This Easter season, many African-Americans will worship with the added knowledge that the man who helped to carry their savior’s cross—and the man on the cross—were people of color, much like themselves.
This is more than just an academic exercise.
Black biblical scholarship has given comfort to African-American religious communities that have become discontented with European images and biblical interpretations that suggest Blacks contributed little to the biblical narrative, that they come from a cursed race (Genesis 9:25–27) and that they were destined in the Scriptures to be the slaves of other nations. In Genesis 10 are the descendants of Noah’s sons. These scriptures, and others, were used as justification, first for the enslavement of Blacks in America, and then for the legalization of racial segregation and discrimination.
Black church denominations, including Protestant and Catholic, are publicly addressing the issue of racism in religion.
Some predominantly White mainline denominations, evangelical groups and ecumenical organizations also are studying the issue of racism within the church. Even after such reviews, some Whites have not altered their vision of Jesus. Some openly question whether an Afrocentric view of the Bible, with a Jesus of color at the center, is nothing more than a kind of me-ism and false pride that could become a barrier between the races.
“I think what has happened in the past is that people in the dominant culture—the White, European culture—have imposed their understanding of God upon other people throughout the world,” explains Cone, “and therefore, as long as Whites imposed that position upon the African-American community and made them accept the White God, everything was fine, and that was regarded as objective and true.”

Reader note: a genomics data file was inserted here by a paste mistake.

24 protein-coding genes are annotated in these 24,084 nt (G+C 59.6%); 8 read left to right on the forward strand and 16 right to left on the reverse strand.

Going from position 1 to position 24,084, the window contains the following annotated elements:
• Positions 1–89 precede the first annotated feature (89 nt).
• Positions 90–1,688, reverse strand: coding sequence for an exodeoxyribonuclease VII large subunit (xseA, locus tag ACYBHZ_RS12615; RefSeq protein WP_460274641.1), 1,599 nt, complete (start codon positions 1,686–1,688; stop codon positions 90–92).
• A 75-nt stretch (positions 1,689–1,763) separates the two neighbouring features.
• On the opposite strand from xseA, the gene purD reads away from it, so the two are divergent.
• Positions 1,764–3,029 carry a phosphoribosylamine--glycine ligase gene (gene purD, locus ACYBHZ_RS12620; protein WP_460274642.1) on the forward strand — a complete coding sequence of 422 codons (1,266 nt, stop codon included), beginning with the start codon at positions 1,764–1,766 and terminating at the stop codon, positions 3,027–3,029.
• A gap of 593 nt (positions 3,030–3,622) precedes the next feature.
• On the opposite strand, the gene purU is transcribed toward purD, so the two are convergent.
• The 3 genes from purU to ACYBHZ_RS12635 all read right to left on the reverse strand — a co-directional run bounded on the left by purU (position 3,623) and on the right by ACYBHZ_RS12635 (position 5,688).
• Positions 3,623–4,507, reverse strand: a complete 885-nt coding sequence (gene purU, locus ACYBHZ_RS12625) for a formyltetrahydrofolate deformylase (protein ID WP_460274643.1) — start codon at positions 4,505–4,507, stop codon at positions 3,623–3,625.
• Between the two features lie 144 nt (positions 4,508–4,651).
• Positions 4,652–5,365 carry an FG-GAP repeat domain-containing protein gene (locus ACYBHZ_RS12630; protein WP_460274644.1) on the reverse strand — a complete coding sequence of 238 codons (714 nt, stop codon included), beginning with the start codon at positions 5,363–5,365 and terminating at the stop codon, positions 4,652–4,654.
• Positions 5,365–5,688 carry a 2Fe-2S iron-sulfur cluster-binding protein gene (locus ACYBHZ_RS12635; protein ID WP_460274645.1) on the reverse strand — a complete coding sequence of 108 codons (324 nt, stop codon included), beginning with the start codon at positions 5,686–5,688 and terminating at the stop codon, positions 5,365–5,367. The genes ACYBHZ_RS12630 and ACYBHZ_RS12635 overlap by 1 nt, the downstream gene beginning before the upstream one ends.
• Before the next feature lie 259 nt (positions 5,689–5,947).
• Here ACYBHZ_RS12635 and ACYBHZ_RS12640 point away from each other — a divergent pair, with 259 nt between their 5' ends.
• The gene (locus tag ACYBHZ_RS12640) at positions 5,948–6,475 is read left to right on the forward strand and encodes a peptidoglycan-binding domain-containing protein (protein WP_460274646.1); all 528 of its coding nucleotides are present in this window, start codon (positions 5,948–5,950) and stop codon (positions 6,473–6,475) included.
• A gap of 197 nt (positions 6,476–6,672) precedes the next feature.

Now that European truths are no longer readily accepted and African-Americans and other people of color have begun to critically evaluate what they have been taught, there is a new level of racial tension.
“White scholars get angry, and they say all we get into is kind of ‘everybody’s view of God is just as good as anybody else’s,’ and that’s not true,” says Cone. “What we are saying is that if we are going to come up with a God that is good for everybody, then everybody has to be a part of that debate.
“It is not God who does all this talking, it is human beings who do it. It is human beings who write books, do theology and do biblical and scientific work. And we know that human beings are not perfect; therefore, they need to be challenged, and they need to be challenged with evidence.”
In the Book of Acts, Chapter 8, is the well-known account of the roadside baptism of the Ethiopian eunuch, a high treasury official in the court of Candace, the Ethiopian queen. Earlier in the text (Acts 2) is the account of Jews from Mesopotamia, Egypt and Libya near Cyrene who were at Pentecost, the day that the Holy Spirit descended upon the disciples and followers, after the resurrection and ascension of Jesus Christ.
An important fact of biblical history is that the Church at Antioch in Syria (Acts 11) is recognized as the first Christian church and is where the term “Christian” came into use. Footnotes in the Original African Heritage Study Bible attribute 50 percent of the prophets and teachers in the Church at Antioch as persons of color, with Acts 13:1 giving particular attention to two of them: Simeon, called “Niger,” a Latin term for “black,” and Lucius, of Cyrene.
But beyond interpreting important personalities of the Bible as Black or of African descent, African-American scholars have declared that Jesus himself was a person of color.
Two of the most popular and often-cited passages to buttress this idea are Revelation 1:14–15 and Daniel 7:9, which describe the African features of the Messiah: “hairs were white like wool” and “feet like unto fine brass.”